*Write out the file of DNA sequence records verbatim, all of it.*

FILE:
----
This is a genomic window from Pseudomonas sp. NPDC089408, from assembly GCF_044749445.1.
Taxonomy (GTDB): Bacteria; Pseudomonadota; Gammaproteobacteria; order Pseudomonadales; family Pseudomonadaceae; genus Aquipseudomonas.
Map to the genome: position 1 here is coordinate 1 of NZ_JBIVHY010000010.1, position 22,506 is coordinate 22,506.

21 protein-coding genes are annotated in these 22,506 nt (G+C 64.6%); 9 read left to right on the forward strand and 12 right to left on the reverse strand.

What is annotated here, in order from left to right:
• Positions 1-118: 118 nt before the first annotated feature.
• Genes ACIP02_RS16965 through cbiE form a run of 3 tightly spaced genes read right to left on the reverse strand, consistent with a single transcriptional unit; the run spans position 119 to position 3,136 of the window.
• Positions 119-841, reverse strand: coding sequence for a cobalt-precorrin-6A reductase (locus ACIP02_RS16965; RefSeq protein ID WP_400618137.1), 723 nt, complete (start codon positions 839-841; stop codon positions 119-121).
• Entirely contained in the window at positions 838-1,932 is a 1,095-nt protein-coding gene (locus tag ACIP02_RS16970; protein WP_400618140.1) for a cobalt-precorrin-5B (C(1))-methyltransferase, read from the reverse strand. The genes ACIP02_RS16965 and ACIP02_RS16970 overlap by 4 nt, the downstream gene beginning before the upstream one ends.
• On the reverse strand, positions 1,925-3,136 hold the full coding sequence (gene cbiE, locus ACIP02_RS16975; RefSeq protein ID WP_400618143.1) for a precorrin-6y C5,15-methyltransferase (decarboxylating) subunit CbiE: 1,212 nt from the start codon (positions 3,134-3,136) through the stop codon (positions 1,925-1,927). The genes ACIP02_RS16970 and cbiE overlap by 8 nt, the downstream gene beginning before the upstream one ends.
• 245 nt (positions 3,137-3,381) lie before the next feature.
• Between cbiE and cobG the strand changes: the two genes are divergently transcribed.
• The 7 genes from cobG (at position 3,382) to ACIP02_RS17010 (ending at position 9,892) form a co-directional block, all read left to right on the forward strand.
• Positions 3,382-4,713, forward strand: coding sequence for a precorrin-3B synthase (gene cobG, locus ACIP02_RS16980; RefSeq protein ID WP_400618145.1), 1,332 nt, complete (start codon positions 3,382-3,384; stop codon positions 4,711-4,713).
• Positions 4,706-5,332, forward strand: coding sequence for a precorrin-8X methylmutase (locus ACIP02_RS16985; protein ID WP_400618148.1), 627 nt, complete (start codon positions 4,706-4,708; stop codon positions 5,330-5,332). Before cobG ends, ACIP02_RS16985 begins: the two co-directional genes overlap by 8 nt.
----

This is a genomic window from Pseudomonas sp. NPDC089408, from assembly GCF_044749445.1.
Taxonomy (GTDB): Bacteria; Pseudomonadota; Gammaproteobacteria; order Pseudomonadales; family Pseudomonadaceae; genus Aquipseudomonas.
Map to the genome: position 1 here is coordinate 1 of NZ_JBIVHY010000010.1, position 22,506 is coordinate 22,506.

21 protein-coding genes are annotated in these 22,506 nt (G+C 64.6%); 9 read left to right on the forward strand and 12 right to left on the reverse strand.

What is annotated here, in order from left to right:
• Positions 1-118: 118 nt before the first annotated feature.
• Genes ACIP02_RS16965 through cbiE form a run of 3 tightly spaced genes read right to left on the reverse strand, consistent with a single transcriptional unit; the run spans position 119 to position 3,136 of the window.
• Positions 119-841, reverse strand: coding sequence for a cobalt-precorrin-6A reductase (locus ACIP02_RS16965; RefSeq protein ID WP_400618137.1), 723 nt, complete (start codon positions 839-841; stop codon positions 119-121).
• Entirely contained in the window at positions 838-1,932 is a 1,095-nt protein-coding gene (locus tag ACIP02_RS16970; protein WP_400618140.1) for a cobalt-precorrin-5B (C(1))-methyltransferase, read from the reverse strand. The genes ACIP02_RS16965 and ACIP02_RS16970 overlap by 4 nt, the downstream gene beginning before the upstream one ends.
• On the reverse strand, positions 1,925-3,136 hold the full coding sequence (gene cbiE, locus ACIP02_RS16975; RefSeq protein ID WP_400618143.1) for a precorrin-6y C5,15-methyltransferase (decarboxylating) subunit CbiE: 1,212 nt from the start codon (positions 3,134-3,136) through the stop codon (positions 1,925-1,927). The genes ACIP02_RS16970 and cbiE overlap by 8 nt, the downstream gene beginning before the upstream one ends.
• 245 nt (positions 3,137-3,381) lie before the next feature.
• Between cbiE and cobG the strand changes: the two genes are divergently transcribed.
• The 7 genes from cobG (at position 3,382) to ACIP02_RS17010 (ending at position 9,892) form a co-directional block, all read left to right on the forward strand.
• Positions 3,382-4,713, forward strand: coding sequence for a precorrin-3B synthase (gene cobG, locus ACIP02_RS16980; RefSeq protein ID WP_400618145.1), 1,332 nt, complete (start codon positions 3,382-3,384; stop codon positions 4,711-4,713).
• Positions 4,706-5,332, forward strand: coding sequence for a precorrin-8X methylmutase (locus ACIP02_RS16985; protein ID WP_400618148.1), 627 nt, complete (start codon positions 4,706-4,708; stop codon positions 5,330-5,332). Before cobG ends, ACIP02_RS16985 begins: the two co-directional genes overlap by 8 nt.